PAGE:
How the University of New Mexico Foundation manages hundreds of millions of dollars raised for the state’s largest university is “manifestly the public’s business,” and the organization’s activities should not be shielded from public records law, according to a recent court filing by transparency advocates.
The New Mexico Foundation for Open Government and the Florida-based Brechner Center for Freedom of Information have lent their support to independent journalist Daniel Libit’s lawsuit against the UNM Foundation, arguing in a friend-of-the-court brief that university foundations are “arms of the state performing a state function.”
The filing also notes that courts in several other states, including Illinois, Michigan, Ohio, California, have ruled that public university foundations and other corporations that coordinate university fundraising are subject to public records laws.
“The same outcome has been reached in cases throughout the country, as courts have recognized that the separation between public universities and their foundations is a matter of form only and not function,” the brief states.
Libit in 2017 sued the UNM Foundation after it denied him records related to WisePies’ now-former naming rights deal at the Pit. The foundation said it is a private entity that does not have to comply with the New Mexico Inspection of Public Records Act. In court filings, it has denied that it “plays a public role or is a public body which creates and maintains public records subject to IPRA” and says that disclosing some records could threaten donor privacy or violate donors’ First Amendment rights.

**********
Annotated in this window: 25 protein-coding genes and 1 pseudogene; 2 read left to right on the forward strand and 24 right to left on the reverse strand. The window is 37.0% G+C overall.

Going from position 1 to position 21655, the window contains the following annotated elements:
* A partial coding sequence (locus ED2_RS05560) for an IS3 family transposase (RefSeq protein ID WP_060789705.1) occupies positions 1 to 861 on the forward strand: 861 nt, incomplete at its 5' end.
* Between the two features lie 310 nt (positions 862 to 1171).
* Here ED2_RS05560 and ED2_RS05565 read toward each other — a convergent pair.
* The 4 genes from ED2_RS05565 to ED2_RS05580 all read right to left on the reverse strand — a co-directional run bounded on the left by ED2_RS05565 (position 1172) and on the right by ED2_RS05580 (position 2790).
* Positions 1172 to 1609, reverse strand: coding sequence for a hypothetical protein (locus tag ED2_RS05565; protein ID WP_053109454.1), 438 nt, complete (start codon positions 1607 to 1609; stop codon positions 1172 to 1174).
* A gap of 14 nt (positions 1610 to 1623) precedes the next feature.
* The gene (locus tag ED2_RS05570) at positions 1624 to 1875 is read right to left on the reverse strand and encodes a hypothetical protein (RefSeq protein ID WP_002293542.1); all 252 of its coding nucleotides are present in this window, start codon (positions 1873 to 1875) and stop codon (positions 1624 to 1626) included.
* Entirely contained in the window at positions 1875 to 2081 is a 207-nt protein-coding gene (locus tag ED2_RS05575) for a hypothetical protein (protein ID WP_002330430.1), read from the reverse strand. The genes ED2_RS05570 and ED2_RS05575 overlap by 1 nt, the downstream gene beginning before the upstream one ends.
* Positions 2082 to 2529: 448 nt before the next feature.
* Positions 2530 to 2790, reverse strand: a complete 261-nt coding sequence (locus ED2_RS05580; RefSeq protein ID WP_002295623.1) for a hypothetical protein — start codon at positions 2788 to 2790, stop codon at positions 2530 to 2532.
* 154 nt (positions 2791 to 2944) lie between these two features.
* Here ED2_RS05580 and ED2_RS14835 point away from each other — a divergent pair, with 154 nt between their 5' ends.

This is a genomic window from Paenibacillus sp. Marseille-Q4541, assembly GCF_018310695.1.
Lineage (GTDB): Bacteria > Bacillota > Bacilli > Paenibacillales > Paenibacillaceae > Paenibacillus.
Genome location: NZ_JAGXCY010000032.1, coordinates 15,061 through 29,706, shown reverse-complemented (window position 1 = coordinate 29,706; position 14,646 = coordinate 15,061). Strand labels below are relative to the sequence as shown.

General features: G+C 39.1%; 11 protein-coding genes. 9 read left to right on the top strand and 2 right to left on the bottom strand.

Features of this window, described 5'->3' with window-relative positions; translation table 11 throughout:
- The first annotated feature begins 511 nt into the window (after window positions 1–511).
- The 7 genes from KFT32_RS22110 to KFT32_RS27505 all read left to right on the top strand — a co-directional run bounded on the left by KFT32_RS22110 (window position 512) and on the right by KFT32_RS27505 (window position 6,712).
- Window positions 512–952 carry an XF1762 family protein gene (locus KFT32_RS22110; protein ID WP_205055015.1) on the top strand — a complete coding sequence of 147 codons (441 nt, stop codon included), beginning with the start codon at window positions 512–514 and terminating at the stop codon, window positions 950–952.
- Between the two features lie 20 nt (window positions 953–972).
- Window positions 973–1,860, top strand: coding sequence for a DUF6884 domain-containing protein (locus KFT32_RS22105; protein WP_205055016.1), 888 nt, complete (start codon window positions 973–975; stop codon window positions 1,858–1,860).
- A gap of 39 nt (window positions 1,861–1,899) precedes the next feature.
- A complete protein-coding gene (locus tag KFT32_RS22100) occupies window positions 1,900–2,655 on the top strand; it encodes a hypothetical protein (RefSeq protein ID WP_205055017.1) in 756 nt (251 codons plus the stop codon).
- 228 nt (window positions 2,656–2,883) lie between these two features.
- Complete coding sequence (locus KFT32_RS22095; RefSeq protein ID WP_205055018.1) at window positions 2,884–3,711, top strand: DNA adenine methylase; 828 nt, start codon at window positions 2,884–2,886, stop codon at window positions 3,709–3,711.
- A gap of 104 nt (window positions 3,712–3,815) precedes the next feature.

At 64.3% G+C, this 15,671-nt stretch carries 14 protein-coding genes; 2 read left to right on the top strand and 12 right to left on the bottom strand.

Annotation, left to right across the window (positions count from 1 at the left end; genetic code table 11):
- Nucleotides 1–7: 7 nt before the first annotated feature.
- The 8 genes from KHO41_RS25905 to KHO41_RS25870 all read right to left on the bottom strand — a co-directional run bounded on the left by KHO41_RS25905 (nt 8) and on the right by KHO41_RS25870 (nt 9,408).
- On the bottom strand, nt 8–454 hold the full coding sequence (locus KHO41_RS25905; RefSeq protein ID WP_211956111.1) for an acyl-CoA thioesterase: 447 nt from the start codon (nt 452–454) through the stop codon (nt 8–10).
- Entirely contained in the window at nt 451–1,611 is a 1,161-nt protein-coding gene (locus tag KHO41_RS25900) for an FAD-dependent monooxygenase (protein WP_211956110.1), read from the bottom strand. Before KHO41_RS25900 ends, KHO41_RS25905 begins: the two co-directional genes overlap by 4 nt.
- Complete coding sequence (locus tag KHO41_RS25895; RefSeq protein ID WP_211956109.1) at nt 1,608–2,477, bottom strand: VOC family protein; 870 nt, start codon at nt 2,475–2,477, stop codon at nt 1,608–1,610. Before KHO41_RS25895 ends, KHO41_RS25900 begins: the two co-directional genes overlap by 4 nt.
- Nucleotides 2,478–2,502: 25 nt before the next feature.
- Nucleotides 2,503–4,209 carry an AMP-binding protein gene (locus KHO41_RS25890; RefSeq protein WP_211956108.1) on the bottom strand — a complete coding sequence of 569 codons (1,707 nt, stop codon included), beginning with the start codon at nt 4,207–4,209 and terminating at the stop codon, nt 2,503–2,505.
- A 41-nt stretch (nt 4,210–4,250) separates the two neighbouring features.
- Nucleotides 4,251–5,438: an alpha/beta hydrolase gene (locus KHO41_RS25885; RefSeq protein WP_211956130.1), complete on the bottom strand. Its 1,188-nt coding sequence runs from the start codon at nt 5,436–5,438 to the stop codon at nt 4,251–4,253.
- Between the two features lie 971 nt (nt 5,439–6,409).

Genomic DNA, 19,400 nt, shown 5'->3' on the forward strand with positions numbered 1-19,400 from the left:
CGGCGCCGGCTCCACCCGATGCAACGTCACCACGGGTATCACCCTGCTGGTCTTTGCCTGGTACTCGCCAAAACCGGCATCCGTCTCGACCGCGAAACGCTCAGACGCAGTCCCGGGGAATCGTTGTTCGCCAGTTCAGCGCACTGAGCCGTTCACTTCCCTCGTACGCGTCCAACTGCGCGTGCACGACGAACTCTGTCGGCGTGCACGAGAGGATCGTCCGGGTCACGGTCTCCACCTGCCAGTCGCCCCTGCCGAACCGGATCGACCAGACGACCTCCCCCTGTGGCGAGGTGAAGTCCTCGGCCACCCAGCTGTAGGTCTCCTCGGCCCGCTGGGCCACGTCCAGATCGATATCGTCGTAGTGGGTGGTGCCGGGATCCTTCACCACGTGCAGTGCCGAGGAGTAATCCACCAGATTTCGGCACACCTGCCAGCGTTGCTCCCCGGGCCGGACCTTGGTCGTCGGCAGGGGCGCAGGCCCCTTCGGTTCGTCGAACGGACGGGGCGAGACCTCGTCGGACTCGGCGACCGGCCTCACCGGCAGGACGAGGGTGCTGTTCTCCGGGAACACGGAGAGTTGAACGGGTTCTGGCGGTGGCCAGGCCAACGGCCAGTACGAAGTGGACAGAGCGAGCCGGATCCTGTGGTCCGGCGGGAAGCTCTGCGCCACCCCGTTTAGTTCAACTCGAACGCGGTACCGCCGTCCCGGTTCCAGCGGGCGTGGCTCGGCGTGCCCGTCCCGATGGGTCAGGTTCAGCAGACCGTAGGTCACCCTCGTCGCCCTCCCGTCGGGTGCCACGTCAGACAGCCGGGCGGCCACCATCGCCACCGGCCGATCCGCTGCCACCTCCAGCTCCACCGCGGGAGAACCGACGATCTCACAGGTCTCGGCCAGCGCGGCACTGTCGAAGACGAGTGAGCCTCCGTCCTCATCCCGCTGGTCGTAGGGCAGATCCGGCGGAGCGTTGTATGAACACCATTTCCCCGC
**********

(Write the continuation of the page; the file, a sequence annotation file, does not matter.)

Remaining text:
But Libit’s suit contends the foundation is a “creature of the university” and performs services for the university that the university would otherwise perform for itself. He is asking the court to rule that the foundation release the requested documents and declare the foundation is a public body subject to IPRA.
FOG and Brechner are asking the court to grant Libit’s motion for summary judgment and order disclosure of the requested records. Judge Nancy Franchini is scheduled to hear Libit’s motion and UNM’s own motion for summary judgment Thursday in state District Court in Albuquerque.
Attorney Greg Williams, past president of the FOG board, said the organization filed the brief in part because of recent financial mismanagement scandals within the UNM athletics department, a major recipient of donated dollars.
“It’s more important than ever for the public to have an accurate picture of the athletics department’s finances,” he said. “Considering that it appears that UNM athletics department is just now getting its own handle on its finances and its auditor has decided it needs some more oversight, we think the public should play a role in that oversight.”